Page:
Students Sell Sperm, Eggs to Pay Bills
Published: Monday, October 13, 2003
Updated: Saturday, March 14, 2009 18:03
(U-WIRE) LOS ANGELES - Advertisements offering up to $5,000 for human egg donations caught the eye of one junior majoring in political science at the University of Southern California.
After meeting with the counselors at the Manhattan Beach Center for Egg Options, Christina Carrdellio decided to become a donor.
"It's hard to miss the ads in the paper," Carrdellio said. "The money tempted me at first, but the more I looked into it and researched it, I realized there was more to it than that. Some people want to give birth so badly, but simply can't without help."
Carrdellio has not yet donated, but has been on the donor list since July and is waiting for the agency to match her with a recipient.
Because couples are paying to receive donated eggs and sperm, they carefully review profiles of the donors. Agencies even keep donors' baby photos on file.
"Most of our donors are college students," said Marla Eby, vice president of marketing at the California Cryobank, a sperm bank in Westwood. "We try to recruit students because they're young and healthier."
Couples often spend up to $30,000 to find eggs of a certain ethnicity or eye color.
Donating sperm is a convenient job for college students, involving little time commitment, the freedom to make your own hours, and reimbursement of $75 per visit or up to $900 per month, Eby said.
To help find the most desirable donors, the cryobank has other locations in Palo Alto, Calif., and Cambridge, Mass., to attract volunteers from Stanford and Harvard, Eby said.
The decision to donate sperm or eggs to infertile couples is not easy to make. "Before a woman can donate her eggs, she meets with us to discuss all any questions she may have," said Dr. David Tourgeman, an assistant professor at the USC Department of Obstetrics and Gynecology and private practitioner.
"In the initial consultation we need to complete a physical examination, review the donor's medical history, and take a look at their family's medical past," said Tourgeman, who also works with USC Reproductive Endocrinology and Infertility at the Good Samaritan Hospital in downtown Los Angeles. "We also offer psychological counseling. We then match the donor with a recipient and begin the actual donation process."
For a man to qualify as a sperm donor, he must take a physical examination, offer his medical history and attend or be a graduate of a four-year university. Once the bank accepts him, a donor visits the center two to three times per week and submits to a blood test every three months to ensure the health of the sperm, Eby said.
"Natural pregnancies always have risks," Eby said. "We don't want to create any more risks with the donated sperm."
The requirements are not hard to meet, but only 3 to 5 percent of the people who call in response to advertisements become sperm donors, Eby said. Most men decide that donating is simply not for them.
"It's similar to hiring for part-time work," said Elizabeth Kime of California Cryobank. It takes up to three months to qualify as a donor and requires a long-term commitment of one to two years.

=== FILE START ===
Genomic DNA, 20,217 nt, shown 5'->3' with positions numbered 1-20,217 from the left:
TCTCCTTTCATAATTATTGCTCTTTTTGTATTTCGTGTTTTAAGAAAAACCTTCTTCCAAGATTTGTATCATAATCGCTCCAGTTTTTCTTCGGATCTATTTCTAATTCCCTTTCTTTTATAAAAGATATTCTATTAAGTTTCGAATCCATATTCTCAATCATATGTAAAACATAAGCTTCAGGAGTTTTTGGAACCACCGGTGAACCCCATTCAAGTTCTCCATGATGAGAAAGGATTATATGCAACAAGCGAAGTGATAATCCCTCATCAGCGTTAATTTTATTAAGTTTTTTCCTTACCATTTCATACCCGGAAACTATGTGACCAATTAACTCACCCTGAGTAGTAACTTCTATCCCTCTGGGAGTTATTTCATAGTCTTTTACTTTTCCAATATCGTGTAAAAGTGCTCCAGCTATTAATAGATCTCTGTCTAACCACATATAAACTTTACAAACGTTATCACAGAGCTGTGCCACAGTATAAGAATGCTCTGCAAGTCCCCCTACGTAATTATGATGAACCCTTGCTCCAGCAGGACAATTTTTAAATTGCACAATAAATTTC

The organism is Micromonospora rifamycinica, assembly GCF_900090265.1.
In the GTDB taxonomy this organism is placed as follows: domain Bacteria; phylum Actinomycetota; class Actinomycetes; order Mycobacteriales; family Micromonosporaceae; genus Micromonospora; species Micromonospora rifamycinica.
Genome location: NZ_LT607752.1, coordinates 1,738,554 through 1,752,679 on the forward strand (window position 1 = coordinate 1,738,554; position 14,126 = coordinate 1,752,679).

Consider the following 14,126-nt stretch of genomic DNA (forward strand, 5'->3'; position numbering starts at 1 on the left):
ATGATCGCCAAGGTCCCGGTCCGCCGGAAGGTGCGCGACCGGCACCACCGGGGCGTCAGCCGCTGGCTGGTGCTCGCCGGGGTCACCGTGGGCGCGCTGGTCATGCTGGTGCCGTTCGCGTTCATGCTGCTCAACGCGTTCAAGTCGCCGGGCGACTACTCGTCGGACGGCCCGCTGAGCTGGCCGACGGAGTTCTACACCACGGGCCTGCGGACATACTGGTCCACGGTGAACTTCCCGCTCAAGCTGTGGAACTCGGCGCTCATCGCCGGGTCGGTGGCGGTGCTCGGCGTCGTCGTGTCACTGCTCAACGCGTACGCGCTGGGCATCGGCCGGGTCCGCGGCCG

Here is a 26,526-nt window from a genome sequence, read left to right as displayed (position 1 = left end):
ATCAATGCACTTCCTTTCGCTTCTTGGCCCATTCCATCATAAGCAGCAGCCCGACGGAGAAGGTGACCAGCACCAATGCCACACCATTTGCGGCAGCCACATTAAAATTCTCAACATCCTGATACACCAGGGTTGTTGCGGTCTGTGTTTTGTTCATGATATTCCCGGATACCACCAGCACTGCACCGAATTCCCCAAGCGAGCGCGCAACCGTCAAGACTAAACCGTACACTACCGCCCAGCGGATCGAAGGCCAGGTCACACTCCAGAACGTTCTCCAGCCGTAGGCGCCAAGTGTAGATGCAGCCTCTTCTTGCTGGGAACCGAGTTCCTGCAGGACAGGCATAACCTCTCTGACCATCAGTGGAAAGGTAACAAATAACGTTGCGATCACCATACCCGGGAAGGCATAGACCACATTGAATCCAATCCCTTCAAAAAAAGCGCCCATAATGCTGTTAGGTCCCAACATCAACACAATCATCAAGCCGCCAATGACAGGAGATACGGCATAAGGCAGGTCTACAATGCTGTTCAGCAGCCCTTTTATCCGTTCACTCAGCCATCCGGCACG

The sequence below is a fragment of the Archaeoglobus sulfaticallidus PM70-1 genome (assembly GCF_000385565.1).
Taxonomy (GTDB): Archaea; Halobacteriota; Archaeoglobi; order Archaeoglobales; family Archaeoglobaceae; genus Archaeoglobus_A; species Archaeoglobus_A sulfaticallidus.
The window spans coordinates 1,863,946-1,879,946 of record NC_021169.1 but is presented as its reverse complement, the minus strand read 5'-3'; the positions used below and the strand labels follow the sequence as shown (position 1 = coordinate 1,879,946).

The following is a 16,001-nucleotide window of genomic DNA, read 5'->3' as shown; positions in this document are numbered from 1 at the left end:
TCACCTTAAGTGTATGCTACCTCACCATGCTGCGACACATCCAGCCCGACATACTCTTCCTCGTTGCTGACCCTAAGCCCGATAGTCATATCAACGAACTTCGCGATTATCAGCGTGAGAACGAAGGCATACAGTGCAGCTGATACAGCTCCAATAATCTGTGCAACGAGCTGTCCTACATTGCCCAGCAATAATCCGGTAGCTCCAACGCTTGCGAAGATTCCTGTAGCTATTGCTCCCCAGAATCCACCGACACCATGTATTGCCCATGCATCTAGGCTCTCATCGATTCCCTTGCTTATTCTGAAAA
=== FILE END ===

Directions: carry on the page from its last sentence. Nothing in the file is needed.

"If all bodily fluids were worth this much money, I'd sell them all," said Dylan Shell, a graduate student studying robotics who has never donated. "I'm surprised more people aren't doing it. What's the phone number to call?"
Not all students are as enthusiastic about giving up their semen and eggs to infertile couples.
"The money definitely tempts me to find out more," said Justin Porter, a junior majoring in cinema-television. "But I don't think I would actually do it. I don't like the idea of someone else using my DNA."
Luis Barrios, a third year architecture student cites "morals" as a major reason he would never donate his sperm.
"If a couple is infertile, well, that's life," Barrios said.
Some students fear meeting the product of their sperm or eggs, though laws are now on the books in many states relieving donors of any obligations to the child.
Others would only donate if provided they could form a relationship with the child.
"It would be nice to help someone out," said Cheyenne Huang, a sophomore majoring in business. "But I would rather give my eggs to someone I know. It would be better to be part of the child's life than not at all."
To prepare for egg donation, the donor must take hormones to synchronize her menstrual cycle with the recipient's. She also receives an injection to stimulate the ovaries, Tourgeman said.
"We're not asking the ovaries to do anything unnatural. Twenty to 40 eggs are normally produced each month, and if they aren't used, they're lost," said Tourgeman.
Eggs are retrieved from the ovaries in a small procedure. The egg recovery takes up to an hour with the donor under either anesthetic to relieve any pain. The eggs are collected by inserting a needle through the vagina and into the ovary. The eggs are aspirated out and the donor can leave the hospital within four to eight hours. After the eggs are examined, an embryo is created using the father's sperm and transferred to the uterus of the recipient, said Tourgeman.
"People assume it's more harmful than it actually is," Carrdellio said.
The worst side affects, which are explained in the consultation, are infection and bleeding, Tourgeman said, though both are minimal and rare.
Ovarian hyperstimulation syndrome can occur if the ovaries are overstimulated, and the abdomen retains a small amount of fluid. The bloating is slight and goes away quickly.
"Donating eggs should not have any long-term adverse affects," Tourgeman said. "If a woman later on in life has difficulties with childbirth, in all likelihood it is not related to the egg donation in the past."
Men have more ease in sperm donation that women do donating their eggs. Sperm donors must go to their bank at least two times per week and provide semen samples.